Organic chemicals are the broadest category, with sources from herbicides, pesticides, and industrial runoff. Almost all of these are expected to be completely removed from water, as they can cause organ damage and an increased risk of cancer.
The erosion or decay of natural or man-made deposits in the Earth can release radioactive particles. Radium and uranium are the most common in this category. It is expected that water should have absolutely no radionuclides, as they give a greatly increased risk of cancer.
Secondary Drinking Water Regulations
The primary regulations listed above ensure that water is safe to consume. They’re mandatory for all water sources. In contrast, the Secondary Drinking Water Regulations establish non-mandatory water quality standards for 15 contaminants. These act as a guide for cities that are seeking to further improve the quality of their water.
There are three main types of problems caused by these contaminants:
- Aesthetic effects, such as unpleasant tastes or odors.
- Cosmetic effects, which don’t cause bodily harm but aren’t desirable.
- Technical effects, which may damage water distribution equipment.
Here are the 15 secondary contaminants with their noticeable effects, courtesy of the EPA:
|Secondary water contaminant||The noticeable effect|
|Copper||Metallic taste and staining|
|Corrosivity||Metallic taste and corroded pipes|
|Foaming agents||Frothy, bitter taste, odor|
|Iron||Rusty color, sediment, metallic taste|
|Manganese||Color, staining, bitter taste|
|Odor||Rotten egg, musty, chemical|
|pH||Bitter metallic taste or “slippery” feel|
|Total dissolved solids (TDS)||Hardness, deposits, colored water, salty taste|
These secondary contaminants are where home-installed water filters really come into play. Because many cities do not employ these secondary guidelines, a dedicated filter can make your water cleaner and better tasting.
Contaminants of Emerging Concern
There is increasing attention being given to the effects of personal care products and pharmaceuticals on our water supplies. Known as Contaminants of Emerging Concern (CECs), these are detectable in many water sources but not yet regulated. In response to this, there is a new certification for water filters that specifically targets CECs. See our guide to filter certifications for more information.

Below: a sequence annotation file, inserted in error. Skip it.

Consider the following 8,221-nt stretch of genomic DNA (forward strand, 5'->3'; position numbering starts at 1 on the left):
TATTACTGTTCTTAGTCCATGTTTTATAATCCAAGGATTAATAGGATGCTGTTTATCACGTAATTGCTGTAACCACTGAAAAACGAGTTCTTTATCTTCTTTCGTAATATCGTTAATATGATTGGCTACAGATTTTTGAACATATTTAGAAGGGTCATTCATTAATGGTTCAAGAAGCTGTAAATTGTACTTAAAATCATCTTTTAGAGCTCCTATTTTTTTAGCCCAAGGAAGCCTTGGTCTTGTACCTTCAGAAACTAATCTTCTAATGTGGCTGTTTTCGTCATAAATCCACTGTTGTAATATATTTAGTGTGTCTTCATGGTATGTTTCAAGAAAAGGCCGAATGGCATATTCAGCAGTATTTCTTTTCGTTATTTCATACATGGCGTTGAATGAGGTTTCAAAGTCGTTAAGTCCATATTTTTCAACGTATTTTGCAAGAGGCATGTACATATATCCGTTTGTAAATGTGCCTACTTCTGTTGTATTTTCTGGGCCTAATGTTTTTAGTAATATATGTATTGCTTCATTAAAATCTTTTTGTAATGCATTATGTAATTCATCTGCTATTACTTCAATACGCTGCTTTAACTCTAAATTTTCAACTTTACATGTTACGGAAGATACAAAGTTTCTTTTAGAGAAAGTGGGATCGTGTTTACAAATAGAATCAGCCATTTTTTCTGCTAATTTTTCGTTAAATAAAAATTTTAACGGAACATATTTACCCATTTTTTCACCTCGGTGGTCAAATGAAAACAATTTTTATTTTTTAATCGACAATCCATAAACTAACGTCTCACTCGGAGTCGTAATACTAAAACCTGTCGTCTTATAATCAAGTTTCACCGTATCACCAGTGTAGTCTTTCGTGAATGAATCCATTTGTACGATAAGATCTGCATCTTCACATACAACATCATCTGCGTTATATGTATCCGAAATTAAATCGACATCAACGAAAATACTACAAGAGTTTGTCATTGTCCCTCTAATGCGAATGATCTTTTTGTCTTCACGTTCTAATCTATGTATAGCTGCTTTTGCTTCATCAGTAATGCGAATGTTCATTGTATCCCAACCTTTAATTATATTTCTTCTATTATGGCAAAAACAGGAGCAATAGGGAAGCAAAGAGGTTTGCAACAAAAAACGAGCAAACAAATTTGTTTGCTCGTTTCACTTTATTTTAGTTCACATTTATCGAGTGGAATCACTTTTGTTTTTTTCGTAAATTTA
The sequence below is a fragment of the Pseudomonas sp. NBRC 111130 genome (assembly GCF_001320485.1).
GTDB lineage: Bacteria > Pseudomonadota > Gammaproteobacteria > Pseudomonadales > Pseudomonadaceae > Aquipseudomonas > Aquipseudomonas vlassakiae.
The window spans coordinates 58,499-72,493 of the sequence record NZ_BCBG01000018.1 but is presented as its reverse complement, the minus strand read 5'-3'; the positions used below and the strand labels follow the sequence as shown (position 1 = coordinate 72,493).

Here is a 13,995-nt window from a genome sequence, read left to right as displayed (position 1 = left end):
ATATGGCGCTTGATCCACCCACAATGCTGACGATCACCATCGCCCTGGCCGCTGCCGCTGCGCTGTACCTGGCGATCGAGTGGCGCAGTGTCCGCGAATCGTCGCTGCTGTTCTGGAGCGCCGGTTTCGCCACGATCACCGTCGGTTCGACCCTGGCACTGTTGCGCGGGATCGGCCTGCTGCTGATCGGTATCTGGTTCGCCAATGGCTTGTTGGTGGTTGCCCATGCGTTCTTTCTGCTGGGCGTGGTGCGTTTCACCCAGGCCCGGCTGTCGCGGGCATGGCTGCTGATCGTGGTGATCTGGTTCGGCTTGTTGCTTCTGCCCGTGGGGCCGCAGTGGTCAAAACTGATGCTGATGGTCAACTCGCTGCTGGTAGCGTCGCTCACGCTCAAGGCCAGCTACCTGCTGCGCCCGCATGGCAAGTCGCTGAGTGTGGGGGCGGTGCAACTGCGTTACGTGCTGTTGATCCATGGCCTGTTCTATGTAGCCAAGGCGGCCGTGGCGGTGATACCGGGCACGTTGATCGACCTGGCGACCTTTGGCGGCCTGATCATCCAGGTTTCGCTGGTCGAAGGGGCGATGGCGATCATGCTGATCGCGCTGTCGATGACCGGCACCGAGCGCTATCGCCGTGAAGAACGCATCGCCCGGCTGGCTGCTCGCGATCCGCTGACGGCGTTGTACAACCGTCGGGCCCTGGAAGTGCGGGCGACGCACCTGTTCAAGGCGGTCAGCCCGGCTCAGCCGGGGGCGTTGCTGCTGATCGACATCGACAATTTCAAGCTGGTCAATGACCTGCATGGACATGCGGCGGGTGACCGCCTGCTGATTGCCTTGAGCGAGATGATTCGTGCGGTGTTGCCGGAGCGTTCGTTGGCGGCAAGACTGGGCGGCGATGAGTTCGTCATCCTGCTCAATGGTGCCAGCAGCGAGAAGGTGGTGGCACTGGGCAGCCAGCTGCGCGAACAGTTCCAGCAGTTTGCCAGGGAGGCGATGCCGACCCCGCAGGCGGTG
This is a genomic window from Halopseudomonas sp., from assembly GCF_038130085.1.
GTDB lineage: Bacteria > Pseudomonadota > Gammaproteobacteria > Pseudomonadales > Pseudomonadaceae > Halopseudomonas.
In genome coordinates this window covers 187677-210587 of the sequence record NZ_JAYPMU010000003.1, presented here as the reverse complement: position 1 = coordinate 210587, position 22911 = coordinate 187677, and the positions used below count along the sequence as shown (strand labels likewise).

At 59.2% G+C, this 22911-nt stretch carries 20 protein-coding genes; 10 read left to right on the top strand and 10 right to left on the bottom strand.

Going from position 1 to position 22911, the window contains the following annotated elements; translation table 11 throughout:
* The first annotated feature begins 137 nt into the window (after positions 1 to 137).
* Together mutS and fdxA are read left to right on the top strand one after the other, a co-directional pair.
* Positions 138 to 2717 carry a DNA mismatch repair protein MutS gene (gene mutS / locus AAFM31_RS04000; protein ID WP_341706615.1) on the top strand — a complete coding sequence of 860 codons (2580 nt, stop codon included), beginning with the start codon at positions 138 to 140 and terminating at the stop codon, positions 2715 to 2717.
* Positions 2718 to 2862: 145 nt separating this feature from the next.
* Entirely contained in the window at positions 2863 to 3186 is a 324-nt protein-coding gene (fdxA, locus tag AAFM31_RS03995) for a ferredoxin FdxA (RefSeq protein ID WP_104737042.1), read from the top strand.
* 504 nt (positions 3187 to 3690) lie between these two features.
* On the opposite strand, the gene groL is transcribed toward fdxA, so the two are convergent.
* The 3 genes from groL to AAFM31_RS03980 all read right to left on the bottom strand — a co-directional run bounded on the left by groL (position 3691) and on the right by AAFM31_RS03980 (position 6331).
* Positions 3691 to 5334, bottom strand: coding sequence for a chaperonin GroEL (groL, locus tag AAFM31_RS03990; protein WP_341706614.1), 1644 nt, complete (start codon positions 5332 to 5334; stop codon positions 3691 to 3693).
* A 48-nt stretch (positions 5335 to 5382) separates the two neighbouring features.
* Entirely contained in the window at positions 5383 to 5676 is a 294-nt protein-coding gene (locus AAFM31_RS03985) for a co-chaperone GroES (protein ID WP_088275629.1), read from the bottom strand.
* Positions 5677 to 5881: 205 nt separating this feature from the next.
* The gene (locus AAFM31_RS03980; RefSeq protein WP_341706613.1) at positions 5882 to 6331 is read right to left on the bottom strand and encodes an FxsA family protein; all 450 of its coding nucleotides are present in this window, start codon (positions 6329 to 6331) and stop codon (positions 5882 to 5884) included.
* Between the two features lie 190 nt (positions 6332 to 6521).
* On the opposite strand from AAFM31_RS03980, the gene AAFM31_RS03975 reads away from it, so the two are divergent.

How Can You Know What’s In Your Water?
In accordance with the SDWA, the EPA has set up a system by which you can learn what is in your local drinking water. Known as a Consumer Confidence Report (CCR), these readouts will give you a complete listing of what’s in your tap water. Then, you can find a home filter system to remove any undesirable secondary drinking water contaminants.
To find our CCR, use the EPA’s tool here.
How to Remove Water Contaminants
After looking at your CCR, you may notice levels of contaminants that you’d really rather not have in your water. So what can you do about it? At that point, you’ll want to start looking for a home water filter system.
Thankfully, we’re here to help. All of our water filter reviews start with considering the certifications offered by the National Science Foundation (NSF) and the American National Standards Institute (ANSI). These two organizations rigorously test products before giving their certifications, ensuring that a water filter will remove exactly what it advertises.
By learning to understand your water quality and these certifications, you can choose the absolute best water filter for your specific needs. We’re here to help, so if you have any questions please don’t hesitate to reach out.